An integrative approach to autoimmune illness, including rheumatoid arthritis, includes general measures to reduce inflammation in the body. Simultaneously reducing stress and improving stress management maximizes your healing response and can help reduce flares, because stress is expressed as inflammation in the body.
Mind- Body Techniques
Meditation is highly recommended for all patients with severe generalized inflammation. Consider enrolling in a Mindfulness Based Stress Reduction program, or learning vipassana meditation. Mindfulness has been shown to measurably reduce salivary cortisol and plasma DHEAS (“Mindfulness-based stress reduction in relation to quality of life, mood, symptoms of stress and levels of cortisol, dehydroepiandrosterone sulfate (DHEAS)….Carlson et al, Psychoneuroimmunology 2004.
Relaxation exercises and the development of improved methods to cope with stress are also believed to be helpful, through the use of Tai Chi, Yoga, or a similar body based meditative practice.
Reflective or disclosure journaling is helpful, particularly writing regarding emotionally charged events in your life.
Eliminate coffee and tobacco. Make alcohol are rare treat, if at all. Consider elimination of commonly offending foods, with or without IgG food sensitivity testing. Dairy, wheat, citrus, and nuts are common culprits. Total elimination of suspected foods from your diet for three weeks followed by reintroduction of each food separately may be revealing.
Shift to an organic based diet, including dairy, eggs, and meat products. At least avoid the more pesticide laden foods – see foodnews.org to learn which foods are more important to get organic. Limited research suggests a substantial improvement for some people with rheumatoid arthritis with a change to a vegan diet. Improvement is seen only after several months.
Increase omega-3 fatty acid intake by eating more cold water fish, adding ground flaxseeds, or fish oil. See www.ewg.org/node/15436 for information to help you avoid excessive mercury exposure. Consider the recommendations of the anti-inflammatory diet and gradually incorporate as many of these as make sense to you.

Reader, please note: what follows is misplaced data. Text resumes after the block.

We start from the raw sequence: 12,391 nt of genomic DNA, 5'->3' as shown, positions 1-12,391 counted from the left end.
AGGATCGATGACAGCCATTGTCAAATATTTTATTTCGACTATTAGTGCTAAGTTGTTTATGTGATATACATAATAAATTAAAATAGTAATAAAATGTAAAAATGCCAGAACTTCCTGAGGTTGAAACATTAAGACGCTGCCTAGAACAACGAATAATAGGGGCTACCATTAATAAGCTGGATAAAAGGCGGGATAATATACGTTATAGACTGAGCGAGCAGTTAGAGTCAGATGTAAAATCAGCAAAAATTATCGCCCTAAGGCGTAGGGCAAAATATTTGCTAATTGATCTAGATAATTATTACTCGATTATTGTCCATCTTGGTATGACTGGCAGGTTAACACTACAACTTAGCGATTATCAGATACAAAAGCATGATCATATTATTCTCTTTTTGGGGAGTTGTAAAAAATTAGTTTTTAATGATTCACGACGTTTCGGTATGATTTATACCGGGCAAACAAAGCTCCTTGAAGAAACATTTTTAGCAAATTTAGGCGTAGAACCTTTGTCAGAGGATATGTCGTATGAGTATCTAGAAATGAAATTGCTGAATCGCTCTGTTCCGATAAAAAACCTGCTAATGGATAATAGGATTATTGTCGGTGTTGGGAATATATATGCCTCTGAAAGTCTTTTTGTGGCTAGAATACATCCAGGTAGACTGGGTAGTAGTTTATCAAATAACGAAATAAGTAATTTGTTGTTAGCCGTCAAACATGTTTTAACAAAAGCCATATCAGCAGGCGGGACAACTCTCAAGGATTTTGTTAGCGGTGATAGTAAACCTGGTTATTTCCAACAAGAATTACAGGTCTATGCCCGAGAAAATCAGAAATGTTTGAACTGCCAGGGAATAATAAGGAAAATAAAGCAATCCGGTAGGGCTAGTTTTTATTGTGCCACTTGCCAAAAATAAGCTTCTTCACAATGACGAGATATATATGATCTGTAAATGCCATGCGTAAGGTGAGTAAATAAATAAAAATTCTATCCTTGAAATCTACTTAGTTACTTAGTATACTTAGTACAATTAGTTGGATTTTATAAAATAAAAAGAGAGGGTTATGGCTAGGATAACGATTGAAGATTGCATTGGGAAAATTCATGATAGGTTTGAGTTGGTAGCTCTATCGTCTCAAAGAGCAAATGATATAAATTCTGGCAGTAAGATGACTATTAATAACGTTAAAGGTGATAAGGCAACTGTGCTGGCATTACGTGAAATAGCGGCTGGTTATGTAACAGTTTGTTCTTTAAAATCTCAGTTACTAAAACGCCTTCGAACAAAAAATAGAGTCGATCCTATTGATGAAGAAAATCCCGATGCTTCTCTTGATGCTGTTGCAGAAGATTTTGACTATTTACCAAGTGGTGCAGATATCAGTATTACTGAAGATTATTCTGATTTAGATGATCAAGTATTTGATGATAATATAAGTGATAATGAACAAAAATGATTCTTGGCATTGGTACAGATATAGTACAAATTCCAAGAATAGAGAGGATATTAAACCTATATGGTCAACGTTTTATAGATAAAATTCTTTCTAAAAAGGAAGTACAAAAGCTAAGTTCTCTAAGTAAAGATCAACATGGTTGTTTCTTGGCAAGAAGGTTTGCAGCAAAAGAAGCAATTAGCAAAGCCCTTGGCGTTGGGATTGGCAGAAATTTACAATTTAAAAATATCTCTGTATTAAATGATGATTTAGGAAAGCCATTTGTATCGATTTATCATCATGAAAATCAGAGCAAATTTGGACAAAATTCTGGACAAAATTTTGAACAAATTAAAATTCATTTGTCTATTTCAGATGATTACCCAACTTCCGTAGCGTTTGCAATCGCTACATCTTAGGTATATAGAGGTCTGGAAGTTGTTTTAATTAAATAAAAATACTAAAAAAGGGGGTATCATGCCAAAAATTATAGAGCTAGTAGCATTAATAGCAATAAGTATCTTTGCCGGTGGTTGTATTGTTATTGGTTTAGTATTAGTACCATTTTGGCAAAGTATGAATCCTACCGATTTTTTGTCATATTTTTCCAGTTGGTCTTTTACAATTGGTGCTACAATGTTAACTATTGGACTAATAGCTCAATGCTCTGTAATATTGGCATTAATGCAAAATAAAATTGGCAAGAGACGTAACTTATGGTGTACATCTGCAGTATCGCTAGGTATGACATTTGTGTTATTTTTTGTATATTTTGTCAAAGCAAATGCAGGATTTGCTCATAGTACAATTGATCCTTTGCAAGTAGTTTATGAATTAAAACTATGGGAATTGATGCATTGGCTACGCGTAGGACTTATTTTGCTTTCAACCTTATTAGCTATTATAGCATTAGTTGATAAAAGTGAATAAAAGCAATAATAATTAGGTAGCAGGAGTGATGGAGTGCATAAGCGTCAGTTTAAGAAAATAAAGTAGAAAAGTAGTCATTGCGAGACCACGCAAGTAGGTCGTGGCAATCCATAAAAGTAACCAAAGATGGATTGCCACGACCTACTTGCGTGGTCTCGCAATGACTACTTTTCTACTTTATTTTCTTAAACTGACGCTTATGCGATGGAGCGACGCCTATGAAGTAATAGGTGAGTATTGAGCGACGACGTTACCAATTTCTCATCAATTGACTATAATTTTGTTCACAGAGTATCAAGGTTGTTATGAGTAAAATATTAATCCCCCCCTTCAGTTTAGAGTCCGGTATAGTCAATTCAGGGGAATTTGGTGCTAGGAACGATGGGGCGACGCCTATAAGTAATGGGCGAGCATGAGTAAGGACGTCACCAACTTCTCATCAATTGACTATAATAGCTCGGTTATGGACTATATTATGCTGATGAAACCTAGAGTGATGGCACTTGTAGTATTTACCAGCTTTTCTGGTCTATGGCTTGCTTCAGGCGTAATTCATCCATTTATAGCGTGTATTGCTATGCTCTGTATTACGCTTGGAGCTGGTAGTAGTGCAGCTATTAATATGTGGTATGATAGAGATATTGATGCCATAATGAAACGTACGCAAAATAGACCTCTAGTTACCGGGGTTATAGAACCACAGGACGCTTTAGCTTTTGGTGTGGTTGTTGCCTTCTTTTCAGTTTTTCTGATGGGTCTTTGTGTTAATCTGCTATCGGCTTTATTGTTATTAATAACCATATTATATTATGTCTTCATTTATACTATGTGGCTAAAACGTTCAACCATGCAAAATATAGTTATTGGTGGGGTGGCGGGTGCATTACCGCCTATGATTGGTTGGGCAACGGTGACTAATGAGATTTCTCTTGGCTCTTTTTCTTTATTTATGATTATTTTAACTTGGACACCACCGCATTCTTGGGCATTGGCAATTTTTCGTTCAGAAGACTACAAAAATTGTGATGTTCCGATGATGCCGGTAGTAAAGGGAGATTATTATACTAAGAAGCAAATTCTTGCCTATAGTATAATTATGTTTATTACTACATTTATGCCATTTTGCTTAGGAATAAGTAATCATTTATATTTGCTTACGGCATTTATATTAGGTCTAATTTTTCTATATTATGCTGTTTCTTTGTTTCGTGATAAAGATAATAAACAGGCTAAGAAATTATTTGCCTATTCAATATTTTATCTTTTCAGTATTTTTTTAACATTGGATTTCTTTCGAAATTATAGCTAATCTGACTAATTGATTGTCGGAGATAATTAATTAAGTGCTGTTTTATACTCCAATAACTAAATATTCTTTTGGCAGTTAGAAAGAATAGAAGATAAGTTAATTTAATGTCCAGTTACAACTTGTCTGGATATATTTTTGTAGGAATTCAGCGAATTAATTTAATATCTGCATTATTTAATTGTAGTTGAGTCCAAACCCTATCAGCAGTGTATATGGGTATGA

Helpful for many people with Rheumatoid Arthritis; less likely to be beneficial for those taking corticosteroids such as prednisone.
Fish oil supplements are recommended. Look for high quality brands like Nordic Naturals or Carlsons. Determine your dose not by the total amount shown on the front of the bottle, but with the sum content of DHA plus EPA. Start with a daily dose of 1000 mg of DHA + EPA, and increase every five days or so until you take a total of 25 mg DHA and 15 mg EPA / lb of body weight, or 3-5 g/day, ideally split between morning and evening doses, with food.
GLA (Gamma Linolenic Acid), as GLA 1.4-2.8 gm/day) or Evening Primrose Oil (12-22 gm/day). Start two weeks after beginning fish oil, and use ONLY IF TAKING MODERATE DOSE OF FISH OIL AS WELL!
Vitamin D, 2000 IU/day or as indicated by testing.
Calcium 1000 mg daily, ideally as Ca Citrate
Magnesium 400 – 750 mg daily, as tolerated.
Selenium 100 mg (not to exceed 400 microgram/day) and less if you eat many nuts (one brazil nut provides an average of 100 micrograms of selenium.)
AND PERHAPS: Vitamin C, 250 mg twice daily.
Botanicals: (each are included in the supplement Zyflamend)
Ginger, starting with 1 gm twice daily, increasing weekly up to total of 2 gm twice daily. Turmeric, ½ gm twice daily, increasing to 1 gm twice daily. To absorb it, cook it must be cooked in oil.
A personalized well balanced exercise program has numerous and significant benefits.
Avoid herbal supplements that stimulate the immune system, such as Echinacea, Astragalus, Alfalfa Sprouts, Iron, St. Johns Wort. Alfalfa sprouts contain the amino acid L-canavanine, which can stimulate the immune system in people with lupus and increase inflammation. Other legumes are safe to eat as they have a much lower concentration of L-canavanine. It’s probably best to also avoid iron unless you are anemic and iron deficient. (Keep in mind some menstruating women will need appropriate doses of iron to prevent anemia.) St. John’s Wort can cause many other medicines to be less effective.
PharmaceuticalsAs recommended by your rheumatologist.
Post Authored by :
Georgia Tetlow, MD
Clinical Assistant Professor of Rehabilitation Medicine, Thomas Jefferson Medical College
Phone: (888) 702-7974